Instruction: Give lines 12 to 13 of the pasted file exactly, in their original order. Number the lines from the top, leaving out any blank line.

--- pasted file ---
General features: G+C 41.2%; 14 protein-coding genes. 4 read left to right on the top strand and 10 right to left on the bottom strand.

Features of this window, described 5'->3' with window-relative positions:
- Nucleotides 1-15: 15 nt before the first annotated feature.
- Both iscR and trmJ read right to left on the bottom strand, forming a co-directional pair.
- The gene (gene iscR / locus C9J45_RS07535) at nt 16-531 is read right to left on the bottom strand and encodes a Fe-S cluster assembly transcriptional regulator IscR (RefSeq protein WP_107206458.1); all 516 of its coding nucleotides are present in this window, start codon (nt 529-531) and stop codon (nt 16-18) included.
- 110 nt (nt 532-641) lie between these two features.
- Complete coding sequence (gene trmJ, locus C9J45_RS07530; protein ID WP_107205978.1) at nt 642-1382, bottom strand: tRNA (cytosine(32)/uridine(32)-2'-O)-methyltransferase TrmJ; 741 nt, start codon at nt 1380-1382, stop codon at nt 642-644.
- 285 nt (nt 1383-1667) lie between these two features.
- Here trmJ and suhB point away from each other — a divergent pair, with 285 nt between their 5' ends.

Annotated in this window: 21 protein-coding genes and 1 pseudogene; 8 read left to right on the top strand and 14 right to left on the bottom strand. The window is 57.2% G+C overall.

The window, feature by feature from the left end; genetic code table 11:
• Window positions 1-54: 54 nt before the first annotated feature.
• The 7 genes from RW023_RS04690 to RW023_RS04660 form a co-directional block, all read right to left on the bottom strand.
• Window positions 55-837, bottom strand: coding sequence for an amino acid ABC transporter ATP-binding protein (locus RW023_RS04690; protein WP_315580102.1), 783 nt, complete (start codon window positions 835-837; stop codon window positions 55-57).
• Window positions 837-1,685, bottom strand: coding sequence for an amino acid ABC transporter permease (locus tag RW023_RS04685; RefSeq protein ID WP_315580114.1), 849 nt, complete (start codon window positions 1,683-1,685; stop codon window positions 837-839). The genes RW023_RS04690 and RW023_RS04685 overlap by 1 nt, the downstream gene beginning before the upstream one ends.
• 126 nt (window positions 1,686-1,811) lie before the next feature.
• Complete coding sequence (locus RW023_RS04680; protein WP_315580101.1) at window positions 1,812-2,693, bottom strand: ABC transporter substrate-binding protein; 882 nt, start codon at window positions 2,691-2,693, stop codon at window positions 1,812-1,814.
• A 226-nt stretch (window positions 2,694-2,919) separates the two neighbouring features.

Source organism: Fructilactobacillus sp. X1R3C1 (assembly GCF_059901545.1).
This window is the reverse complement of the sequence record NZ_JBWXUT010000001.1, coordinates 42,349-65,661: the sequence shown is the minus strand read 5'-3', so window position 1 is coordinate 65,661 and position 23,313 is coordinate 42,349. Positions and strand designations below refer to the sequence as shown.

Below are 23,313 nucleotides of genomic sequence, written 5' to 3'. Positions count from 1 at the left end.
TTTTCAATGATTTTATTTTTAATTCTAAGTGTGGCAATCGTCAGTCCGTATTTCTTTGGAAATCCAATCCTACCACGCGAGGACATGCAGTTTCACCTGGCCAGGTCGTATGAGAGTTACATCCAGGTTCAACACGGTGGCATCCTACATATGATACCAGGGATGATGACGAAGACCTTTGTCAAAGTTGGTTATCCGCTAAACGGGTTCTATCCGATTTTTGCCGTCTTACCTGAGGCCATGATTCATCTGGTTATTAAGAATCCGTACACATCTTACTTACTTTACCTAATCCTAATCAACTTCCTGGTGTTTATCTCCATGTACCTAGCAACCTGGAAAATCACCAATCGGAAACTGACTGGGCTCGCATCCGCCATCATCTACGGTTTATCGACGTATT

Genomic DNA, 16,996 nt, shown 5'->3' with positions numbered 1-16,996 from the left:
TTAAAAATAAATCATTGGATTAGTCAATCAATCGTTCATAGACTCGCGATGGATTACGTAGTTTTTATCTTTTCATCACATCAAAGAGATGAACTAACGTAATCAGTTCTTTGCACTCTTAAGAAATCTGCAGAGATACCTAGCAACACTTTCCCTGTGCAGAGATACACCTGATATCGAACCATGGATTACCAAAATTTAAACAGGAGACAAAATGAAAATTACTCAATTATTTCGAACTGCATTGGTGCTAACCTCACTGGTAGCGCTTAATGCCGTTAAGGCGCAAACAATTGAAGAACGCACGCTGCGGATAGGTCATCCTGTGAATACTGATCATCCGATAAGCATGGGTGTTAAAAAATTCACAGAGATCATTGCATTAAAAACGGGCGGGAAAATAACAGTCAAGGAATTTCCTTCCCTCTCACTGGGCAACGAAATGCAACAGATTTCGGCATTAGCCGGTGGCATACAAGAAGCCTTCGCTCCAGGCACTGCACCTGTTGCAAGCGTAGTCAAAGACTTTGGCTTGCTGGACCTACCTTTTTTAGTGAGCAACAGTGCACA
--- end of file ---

• Window positions 1-54: 54 nt before the first annotated feature.
• The 7 genes from RW023_RS04690 to RW023_RS04660 form a co-directional block, all read right to left on the bottom strand.